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Year : 2022  |  Volume : 31  |  Issue : 3  |  Page : 261-267

Correlates of bullying among adolescent boys and girls in kano metropolis Nigeria: A mixed-methods study

1 Department of Community Medicine, Aminu Kano Teaching Hospital, Kano, Nigeria
2 Department of Community Medicine, Aminu Kano Teaching Hospital; Department of Community Medicine, College of Health Sciences, Bayero University Kano, Kano, Nigeria

Correspondence Address:
Dr. Fatimah Isma'il Tsiga-Ahmed
Department of Community Medicine, College of Health Sciences, Bayero University Kano/Aminu Kano Teaching Hospital, Kano
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Source of Support: None, Conflict of Interest: None

DOI: 10.4103/NJM.NJM_173_21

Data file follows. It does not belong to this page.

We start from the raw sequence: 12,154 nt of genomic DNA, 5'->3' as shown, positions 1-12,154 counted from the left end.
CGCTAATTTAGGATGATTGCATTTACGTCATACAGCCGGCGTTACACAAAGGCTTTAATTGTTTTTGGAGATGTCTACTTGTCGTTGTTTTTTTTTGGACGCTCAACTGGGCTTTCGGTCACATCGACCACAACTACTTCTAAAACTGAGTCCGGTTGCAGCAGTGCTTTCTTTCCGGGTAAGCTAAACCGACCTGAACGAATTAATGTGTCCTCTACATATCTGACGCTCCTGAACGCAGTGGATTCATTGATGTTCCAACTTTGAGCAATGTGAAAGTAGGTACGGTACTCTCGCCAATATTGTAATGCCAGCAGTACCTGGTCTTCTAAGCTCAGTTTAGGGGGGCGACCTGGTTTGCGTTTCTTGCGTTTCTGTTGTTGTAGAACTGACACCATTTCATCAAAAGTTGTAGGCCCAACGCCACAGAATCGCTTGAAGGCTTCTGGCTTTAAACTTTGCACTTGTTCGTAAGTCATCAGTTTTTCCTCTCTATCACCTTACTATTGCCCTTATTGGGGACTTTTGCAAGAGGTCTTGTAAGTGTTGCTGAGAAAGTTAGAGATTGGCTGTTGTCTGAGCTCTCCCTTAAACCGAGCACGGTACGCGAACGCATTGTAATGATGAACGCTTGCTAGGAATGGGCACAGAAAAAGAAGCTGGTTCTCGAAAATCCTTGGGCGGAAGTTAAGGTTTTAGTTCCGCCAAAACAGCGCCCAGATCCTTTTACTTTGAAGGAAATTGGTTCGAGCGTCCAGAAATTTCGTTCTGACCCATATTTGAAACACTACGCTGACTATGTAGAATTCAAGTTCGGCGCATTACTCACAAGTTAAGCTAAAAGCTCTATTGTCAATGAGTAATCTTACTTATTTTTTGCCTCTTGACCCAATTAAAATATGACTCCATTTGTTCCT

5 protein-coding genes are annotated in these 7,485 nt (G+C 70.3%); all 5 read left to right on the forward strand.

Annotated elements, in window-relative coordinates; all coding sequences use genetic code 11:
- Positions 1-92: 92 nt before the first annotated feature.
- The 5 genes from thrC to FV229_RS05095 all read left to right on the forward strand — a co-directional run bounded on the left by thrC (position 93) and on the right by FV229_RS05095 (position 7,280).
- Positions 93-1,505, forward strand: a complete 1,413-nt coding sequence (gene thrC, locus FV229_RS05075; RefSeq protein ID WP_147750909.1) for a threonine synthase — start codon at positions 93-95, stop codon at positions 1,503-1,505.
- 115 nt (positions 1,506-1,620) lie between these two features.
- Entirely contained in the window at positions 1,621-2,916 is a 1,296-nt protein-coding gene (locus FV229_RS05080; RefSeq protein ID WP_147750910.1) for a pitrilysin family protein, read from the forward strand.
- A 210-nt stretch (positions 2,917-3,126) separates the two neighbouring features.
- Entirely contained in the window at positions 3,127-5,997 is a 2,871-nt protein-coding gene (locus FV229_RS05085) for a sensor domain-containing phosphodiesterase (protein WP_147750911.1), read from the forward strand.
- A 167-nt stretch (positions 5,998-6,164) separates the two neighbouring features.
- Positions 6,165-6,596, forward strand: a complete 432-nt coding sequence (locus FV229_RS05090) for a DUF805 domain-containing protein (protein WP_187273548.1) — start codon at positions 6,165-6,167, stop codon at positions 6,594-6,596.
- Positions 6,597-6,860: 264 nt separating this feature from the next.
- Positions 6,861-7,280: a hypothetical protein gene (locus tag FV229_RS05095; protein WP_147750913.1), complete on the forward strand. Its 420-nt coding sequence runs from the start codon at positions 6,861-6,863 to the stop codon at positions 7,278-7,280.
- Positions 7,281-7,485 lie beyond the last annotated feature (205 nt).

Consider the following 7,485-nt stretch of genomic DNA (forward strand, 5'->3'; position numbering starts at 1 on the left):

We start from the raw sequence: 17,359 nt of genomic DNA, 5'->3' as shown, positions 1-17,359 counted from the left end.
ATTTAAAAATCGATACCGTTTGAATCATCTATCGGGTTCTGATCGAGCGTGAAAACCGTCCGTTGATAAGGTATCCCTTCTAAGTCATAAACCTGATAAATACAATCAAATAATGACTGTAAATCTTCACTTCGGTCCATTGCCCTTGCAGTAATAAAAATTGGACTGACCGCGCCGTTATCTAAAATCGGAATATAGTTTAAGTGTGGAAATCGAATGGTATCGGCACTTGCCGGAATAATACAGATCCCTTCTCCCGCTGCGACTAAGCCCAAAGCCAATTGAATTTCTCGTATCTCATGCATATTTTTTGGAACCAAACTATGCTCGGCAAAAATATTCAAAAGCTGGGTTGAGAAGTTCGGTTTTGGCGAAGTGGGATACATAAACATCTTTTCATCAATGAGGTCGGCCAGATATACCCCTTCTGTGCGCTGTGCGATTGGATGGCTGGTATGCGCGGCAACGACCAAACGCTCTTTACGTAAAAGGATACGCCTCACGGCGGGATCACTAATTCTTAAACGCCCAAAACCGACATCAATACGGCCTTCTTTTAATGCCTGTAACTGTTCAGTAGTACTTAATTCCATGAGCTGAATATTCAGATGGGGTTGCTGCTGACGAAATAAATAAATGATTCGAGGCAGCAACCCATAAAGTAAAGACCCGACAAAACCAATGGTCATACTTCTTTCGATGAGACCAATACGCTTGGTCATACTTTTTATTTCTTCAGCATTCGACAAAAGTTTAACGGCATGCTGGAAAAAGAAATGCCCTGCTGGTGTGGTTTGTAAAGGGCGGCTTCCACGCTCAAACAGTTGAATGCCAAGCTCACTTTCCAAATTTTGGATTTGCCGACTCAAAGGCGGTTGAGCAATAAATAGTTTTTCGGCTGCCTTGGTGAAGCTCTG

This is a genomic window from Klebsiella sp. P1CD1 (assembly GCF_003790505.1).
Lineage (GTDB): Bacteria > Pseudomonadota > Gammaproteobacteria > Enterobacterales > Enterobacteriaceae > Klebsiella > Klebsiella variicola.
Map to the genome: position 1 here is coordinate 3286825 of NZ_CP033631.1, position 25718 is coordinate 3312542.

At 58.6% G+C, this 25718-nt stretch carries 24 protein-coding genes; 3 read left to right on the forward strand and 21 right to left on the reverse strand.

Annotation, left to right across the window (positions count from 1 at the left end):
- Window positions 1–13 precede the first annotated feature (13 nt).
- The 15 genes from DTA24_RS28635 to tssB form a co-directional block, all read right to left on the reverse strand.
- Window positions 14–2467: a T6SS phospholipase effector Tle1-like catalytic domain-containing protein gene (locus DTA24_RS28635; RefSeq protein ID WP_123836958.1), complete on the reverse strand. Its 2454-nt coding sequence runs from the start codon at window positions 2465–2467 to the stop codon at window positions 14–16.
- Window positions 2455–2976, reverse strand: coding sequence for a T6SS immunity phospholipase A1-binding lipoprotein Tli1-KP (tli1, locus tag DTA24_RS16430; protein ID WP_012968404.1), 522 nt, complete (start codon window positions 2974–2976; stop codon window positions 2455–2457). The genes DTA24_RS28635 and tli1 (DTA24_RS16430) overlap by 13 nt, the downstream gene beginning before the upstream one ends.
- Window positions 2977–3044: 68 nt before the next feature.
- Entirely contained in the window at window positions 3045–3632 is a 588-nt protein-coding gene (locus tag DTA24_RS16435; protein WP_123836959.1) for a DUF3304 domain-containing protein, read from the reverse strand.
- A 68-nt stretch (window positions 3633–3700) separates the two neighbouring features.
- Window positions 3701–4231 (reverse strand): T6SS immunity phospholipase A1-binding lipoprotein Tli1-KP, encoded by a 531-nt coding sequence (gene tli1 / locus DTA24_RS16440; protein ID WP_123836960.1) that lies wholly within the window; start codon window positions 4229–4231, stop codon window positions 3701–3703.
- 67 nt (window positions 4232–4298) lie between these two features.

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Background: Bullying is the most common expression of violence among school children globally. Associated with an array of risk and protective factors, it affects the physical, mental, and social well-being of its victims. Aims: We assessed the prevalence, patterns, and correlates of bullying among in-school adolescent boys and girls in Kano Metropolis Kano, Nigeria. Materials and Methods: Using a mixed-methods study design, structured questionnaires were administered to 635 adolescent boys and girls across 30 schools. The point of saturation was achieved after 13 focus group discussions (FGDs) were conducted with the adolescents. One FGD each was carried out in 13 of the 30 sampled schools. Logistic regression and thematic analysis were used to analyse the data. Results: Adolescents were mainly Hausa/Fulani (n = 522, 86.9%), and the most represented age group was the middle adolescence (n = 299, 47.1%). Bullying was prevalent among 73.0% (n = 230) and 61.3% (n = 196) of the boys and girls, respectively, and this difference was statistically significant (P < 0.01). FGDs revealed that bullying was common, and sanctions against it in some girls' schools could possibly explain a lower prevalence. Boys who played sports (Adjusted odds ratio [aOR] = 0.48, 95% confidence interval [CI] = 0.26–0.90), who had delinquent friends (aOR = 0.60, 95% CI = 0.33–0.99) and girls with a good self-esteem (aOR = 0.39, 95% CI = 0.23–0.64), and who had delinquent friends (P = 0.31, aOR = 0.58, 95% CI = 0.36–0.95) were less likely to be bullied. On the other hand, the factors that increased the likelihood of being bullied were having unsupportive teachers (aOR = 2.88, 95% CI = 1.39–5.40), which increased the likelihood of being bullied. FGDs revealed that bullied adolescents were perceived as weak, unpopular, and had few friends. Conclusion: Bullying occurred among a significant majority of the in-school adolescents within the metropolis. More commonly in boys, bullying was verbal, as was social bullying among adolescent girls. Antibullying strategies should target individual behaviour, teachers' attitudes, and building a positive school climate. Teaching adolescents skills on self-awareness, self-management, and relationship management are necessary.

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